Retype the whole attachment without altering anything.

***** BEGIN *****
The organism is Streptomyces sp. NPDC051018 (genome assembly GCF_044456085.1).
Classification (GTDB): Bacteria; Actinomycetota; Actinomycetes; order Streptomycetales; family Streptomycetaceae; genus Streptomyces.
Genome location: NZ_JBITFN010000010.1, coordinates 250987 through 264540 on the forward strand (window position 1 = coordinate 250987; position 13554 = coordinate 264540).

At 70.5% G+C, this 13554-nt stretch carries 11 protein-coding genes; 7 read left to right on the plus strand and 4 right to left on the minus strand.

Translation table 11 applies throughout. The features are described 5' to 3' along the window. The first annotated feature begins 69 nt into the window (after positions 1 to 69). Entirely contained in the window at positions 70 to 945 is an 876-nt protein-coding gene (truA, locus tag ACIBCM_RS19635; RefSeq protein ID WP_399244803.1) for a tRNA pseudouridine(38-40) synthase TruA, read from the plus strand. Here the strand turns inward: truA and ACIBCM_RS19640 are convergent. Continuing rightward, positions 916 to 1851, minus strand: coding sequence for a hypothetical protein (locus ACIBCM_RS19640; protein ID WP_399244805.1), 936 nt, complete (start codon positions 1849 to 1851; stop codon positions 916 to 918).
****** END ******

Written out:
The organism is Streptomyces sp. NPDC051018 (genome assembly GCF_044456085.1).
Classification (GTDB): Bacteria; Actinomycetota; Actinomycetes; order Streptomycetales; family Streptomycetaceae; genus Streptomyces.
Genome location: NZ_JBITFN010000010.1, coordinates 250987 through 264540 on the forward strand (window position 1 = coordinate 250987; position 13554 = coordinate 264540).

At 70.5% G+C, this 13554-nt stretch carries 11 protein-coding genes; 7 read left to right on the plus strand and 4 right to left on the minus strand.

Translation table 11 applies throughout. The features are described 5' to 3' along the window. The first annotated feature begins 69 nt into the window (after positions 1 to 69). Entirely contained in the window at positions 70 to 945 is an 876-nt protein-coding gene (truA, locus tag ACIBCM_RS19635; RefSeq protein ID WP_399244803.1) for a tRNA pseudouridine(38-40) synthase TruA, read from the plus strand. Here the strand turns inward: truA and ACIBCM_RS19640 are convergent. Continuing rightward, positions 916 to 1851, minus strand: coding sequence for a hypothetical protein (locus ACIBCM_RS19640; protein ID WP_399244805.1), 936 nt, complete (start codon positions 1849 to 1851; stop codon positions 916 to 918).